Yesterday Kath and I went to see George Bernard Shaw’s famous play, “Man and Superman”, at the Lyttleton Theatre at the National. A Saturday matinee performance, which started at 1.30 and finished at 5pm. Three and a half hours, which absolutely flew by. A brilliant, engrossing production, which starred Ralph Fiennes as John Tanner, the rich, idling iconoclast: the breaker of taboos, the political radical, the seeker after truth, and, in the end, the conventional man.
The play was written and first performed in the early 1900s, a turbulent time politically and socially, as new ideas challenged Victorian orthodoxy and the working man started to have a say. And women – or some women – started to break free from traditional shackles. Shaw was at the forefront of all of this, and “Man and Superman” fizzes with all these disturbances. At the same time, its enduring popularity comes from the fact that it is, in essence, a romantic comedy, and a genuinely funny one at that. Shaw himself called it “A Comedy and a Philosophy”. The philosophy runs through the play, and gives it its edge; but the heart of the philosophical discourse lies in a densely written third act, in which Tanner, captured by Spanish brigands in the Sierra Nevada (suspend disbelief please!) falls asleep and descends into a dream in which he becomes Don Juan in Hell and ends up in debate with the Devil about the meaning – or not – of everything!
Strangely, I’m unfamiliar with Shaw’s work, though not his reputation; and so I was on quite a learning curve yesterday – and a fascinating one. I learned that the play has often been performed without that third act, and stands up as a satirical romantic comedy without it. I can see that; but after yesterday, I couldn’t contemplate a version without its philosophical heart. It clarifies what drives Tanner on, and prepares him for his capitulation to Ann, the wealthy young heiress, whom he has known since childhood. As he describes it, his ensnarement, his suffocation by the boa constrictor. The outrageous radical, the thinker of great thoughts, the man of impulsive action, the challenger of orthodoxy, succumbing to the inevitability of love.
The play succeeds on so many levels. It’s brilliantly written for a start, and this production, directed by Simon Godwin, sharpens and modernises it, so that it is even easier to relate to. It feels like a good thing to be watching as we go through our own political turbulence, as the status quo, the establishment orthodoxy, the received economic model, the political settlement, feels increasingly untenable. Being the National Theatre, the sets are stunning – quite simple in some cases, but so complementary to the play. And, above all, the acting is just superb. Ralph Fiennes is, of course, the star. His role, as John Tanner, dominates the play: he must have at least two-thirds of the lines. In the Hell scene, the other characters even joke about his verbosity! Fiennes plays the role extravagantly, all gesticulation and expression. But also with wit and sympathy. You engage with him. I was reading his biography beforehand. It mentioned the Harry Potter films. For some reason, I couldn’t remember whom he’d played. Must have been one of the good guys, I thought to myself. And then I remembered… Voldemort!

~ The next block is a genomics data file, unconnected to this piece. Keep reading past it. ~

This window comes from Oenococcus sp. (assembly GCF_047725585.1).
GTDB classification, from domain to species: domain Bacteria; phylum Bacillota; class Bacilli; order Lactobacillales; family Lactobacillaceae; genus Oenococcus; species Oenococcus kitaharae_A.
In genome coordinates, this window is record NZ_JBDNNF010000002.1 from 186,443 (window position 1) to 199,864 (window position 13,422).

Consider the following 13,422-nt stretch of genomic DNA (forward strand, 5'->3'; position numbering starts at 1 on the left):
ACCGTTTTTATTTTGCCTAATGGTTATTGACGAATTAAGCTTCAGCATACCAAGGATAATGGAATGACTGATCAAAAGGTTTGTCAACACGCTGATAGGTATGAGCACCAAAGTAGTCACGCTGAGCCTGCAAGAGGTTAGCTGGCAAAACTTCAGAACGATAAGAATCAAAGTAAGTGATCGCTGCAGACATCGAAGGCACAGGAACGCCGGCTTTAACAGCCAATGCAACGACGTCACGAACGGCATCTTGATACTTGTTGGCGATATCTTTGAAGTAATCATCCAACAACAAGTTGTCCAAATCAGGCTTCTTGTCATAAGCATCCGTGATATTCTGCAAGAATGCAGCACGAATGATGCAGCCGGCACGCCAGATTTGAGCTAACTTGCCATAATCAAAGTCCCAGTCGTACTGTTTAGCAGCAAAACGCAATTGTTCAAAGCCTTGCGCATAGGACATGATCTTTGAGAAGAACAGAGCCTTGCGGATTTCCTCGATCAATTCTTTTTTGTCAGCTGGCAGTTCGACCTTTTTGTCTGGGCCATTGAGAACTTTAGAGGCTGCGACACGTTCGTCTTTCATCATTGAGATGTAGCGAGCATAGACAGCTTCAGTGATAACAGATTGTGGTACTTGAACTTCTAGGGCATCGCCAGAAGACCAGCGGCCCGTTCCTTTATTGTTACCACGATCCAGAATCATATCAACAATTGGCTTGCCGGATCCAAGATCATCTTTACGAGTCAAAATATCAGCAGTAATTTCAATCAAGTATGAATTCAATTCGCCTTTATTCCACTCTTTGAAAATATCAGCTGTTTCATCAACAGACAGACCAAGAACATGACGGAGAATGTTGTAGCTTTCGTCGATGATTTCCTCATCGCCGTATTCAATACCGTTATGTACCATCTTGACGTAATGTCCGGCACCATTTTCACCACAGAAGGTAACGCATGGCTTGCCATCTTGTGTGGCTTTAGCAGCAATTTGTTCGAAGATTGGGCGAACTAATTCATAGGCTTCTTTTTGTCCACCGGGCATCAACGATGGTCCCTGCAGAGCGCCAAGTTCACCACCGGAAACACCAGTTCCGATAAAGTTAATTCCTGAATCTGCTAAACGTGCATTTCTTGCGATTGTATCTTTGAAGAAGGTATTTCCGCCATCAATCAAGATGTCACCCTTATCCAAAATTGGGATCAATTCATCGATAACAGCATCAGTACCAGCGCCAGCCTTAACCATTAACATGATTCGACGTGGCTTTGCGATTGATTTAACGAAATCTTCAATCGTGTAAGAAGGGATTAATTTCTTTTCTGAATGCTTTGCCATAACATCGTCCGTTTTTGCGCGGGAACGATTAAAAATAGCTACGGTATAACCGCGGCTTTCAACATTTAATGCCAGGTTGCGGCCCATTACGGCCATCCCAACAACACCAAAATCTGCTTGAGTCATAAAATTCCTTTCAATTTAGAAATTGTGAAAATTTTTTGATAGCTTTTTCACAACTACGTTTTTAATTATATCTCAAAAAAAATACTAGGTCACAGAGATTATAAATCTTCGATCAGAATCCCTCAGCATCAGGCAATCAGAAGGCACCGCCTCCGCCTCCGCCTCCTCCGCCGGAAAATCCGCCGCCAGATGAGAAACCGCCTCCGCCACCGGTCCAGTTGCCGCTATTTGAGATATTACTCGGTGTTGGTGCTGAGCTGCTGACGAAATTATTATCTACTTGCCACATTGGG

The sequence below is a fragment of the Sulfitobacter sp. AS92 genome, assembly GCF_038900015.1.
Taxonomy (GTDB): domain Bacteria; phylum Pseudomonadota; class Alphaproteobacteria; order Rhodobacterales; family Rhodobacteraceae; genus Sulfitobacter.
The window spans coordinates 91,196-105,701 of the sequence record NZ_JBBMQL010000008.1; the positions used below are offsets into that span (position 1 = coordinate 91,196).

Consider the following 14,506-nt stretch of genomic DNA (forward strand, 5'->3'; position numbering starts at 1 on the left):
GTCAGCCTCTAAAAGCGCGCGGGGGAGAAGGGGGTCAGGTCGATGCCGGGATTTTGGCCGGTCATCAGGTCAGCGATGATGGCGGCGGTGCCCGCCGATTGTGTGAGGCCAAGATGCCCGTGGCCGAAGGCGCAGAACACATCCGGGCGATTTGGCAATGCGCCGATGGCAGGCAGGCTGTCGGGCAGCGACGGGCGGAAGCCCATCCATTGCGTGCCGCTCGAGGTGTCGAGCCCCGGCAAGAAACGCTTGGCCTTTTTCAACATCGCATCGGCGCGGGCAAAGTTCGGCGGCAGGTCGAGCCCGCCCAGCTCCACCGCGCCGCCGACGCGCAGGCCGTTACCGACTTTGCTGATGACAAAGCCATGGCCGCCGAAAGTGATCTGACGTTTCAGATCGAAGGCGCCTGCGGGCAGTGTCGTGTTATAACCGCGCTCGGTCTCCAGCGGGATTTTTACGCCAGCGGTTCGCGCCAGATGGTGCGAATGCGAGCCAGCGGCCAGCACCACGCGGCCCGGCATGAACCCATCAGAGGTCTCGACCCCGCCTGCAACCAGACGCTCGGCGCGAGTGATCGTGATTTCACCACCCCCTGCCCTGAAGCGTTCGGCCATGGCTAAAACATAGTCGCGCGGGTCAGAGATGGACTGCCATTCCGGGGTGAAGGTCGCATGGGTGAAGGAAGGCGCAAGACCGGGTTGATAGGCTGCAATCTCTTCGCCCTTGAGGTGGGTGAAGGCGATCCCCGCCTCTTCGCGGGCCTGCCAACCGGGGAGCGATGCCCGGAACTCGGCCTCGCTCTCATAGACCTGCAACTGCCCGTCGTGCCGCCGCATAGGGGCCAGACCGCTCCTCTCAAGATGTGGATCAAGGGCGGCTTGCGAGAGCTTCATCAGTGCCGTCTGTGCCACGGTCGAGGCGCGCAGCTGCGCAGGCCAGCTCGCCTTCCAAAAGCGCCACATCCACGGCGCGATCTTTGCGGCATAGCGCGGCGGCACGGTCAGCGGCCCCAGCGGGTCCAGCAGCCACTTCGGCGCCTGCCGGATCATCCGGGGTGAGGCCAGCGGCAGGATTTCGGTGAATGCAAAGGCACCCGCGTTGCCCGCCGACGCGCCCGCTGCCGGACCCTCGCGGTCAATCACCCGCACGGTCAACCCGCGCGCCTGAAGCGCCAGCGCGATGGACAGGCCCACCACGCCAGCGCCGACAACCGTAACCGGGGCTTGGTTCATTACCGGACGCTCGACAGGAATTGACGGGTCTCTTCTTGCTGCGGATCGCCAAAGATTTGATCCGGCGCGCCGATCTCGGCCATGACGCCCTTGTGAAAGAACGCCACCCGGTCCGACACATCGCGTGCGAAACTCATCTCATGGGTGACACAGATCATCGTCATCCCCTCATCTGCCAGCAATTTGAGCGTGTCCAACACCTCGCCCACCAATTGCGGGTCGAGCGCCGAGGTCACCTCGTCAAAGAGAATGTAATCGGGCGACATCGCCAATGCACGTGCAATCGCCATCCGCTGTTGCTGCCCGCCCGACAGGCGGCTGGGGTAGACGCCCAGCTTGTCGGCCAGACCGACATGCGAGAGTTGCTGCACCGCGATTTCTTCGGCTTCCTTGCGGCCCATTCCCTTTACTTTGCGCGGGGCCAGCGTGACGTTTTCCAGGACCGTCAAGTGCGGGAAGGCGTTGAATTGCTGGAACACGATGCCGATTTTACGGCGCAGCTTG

There wasn’t too much of Voldemort in this performance – although it was about someone who’d like to revolutionise the world…
The supporting cast are excellent too. Indira Varma, as Ann, displays the manipulativeness and disingenuousness of her character, while remaining likeable and sympathetic. Her part is crucial to the play: not only because the love interest revolves around her, but because she portrays the “new woman”, challenging those Victorian norms of subservience and domesticity. Even though Tanner suspects her of trying to trap him in that life of domestic non-bliss.
And Tim McCullan, as the brigand leader Mendoza and the Devil, is very funny. Mendoza, the Che Guevara prototype, who used to be a waiter in the Savoy, and bores his fellow rebels, as well as the captives, with his poetry of his lost love, Louisa, who turns out to be the sister of Tanner’s driver, the working class sage, Henry Straker. A daft coincidence, which, I think, gently mocked dramatic convention. And a very louche Devil, presiding over a Hell which sounds a lot of fun (thus offending all religious norms at the time?), although its unthinking pleasures are denounced by Don Juan/Tanner, who wants to strive for a higher purpose. For the Superman.
It’s a joyous production, which got a great reception at the end of the performance. Your attention never wavers, even when Tanner is expostulating at length about life forces, pleasure’s flaws and the dangers of women in that third act. It’s genuinely funny, as well as thought-provoking. Essentially it’s good because the play is good; but the production and the acting updates it, makes it real for us today, and completely captivates.
Yeah, I think I liked it!
It’s on until 17 May, and while it’s sold out, further tickets are released from time to time.
All are from Google Images. The top photo is just of the programme cover. The Hell scene is from the National Theatre blog and the photo is by Johan Persson. He also took the last photo, of Mendoza and Tanner, which I got from the Official London Theatre website. Ann and Tanner is from the Times online review and is by Donald Cooper/Photostage.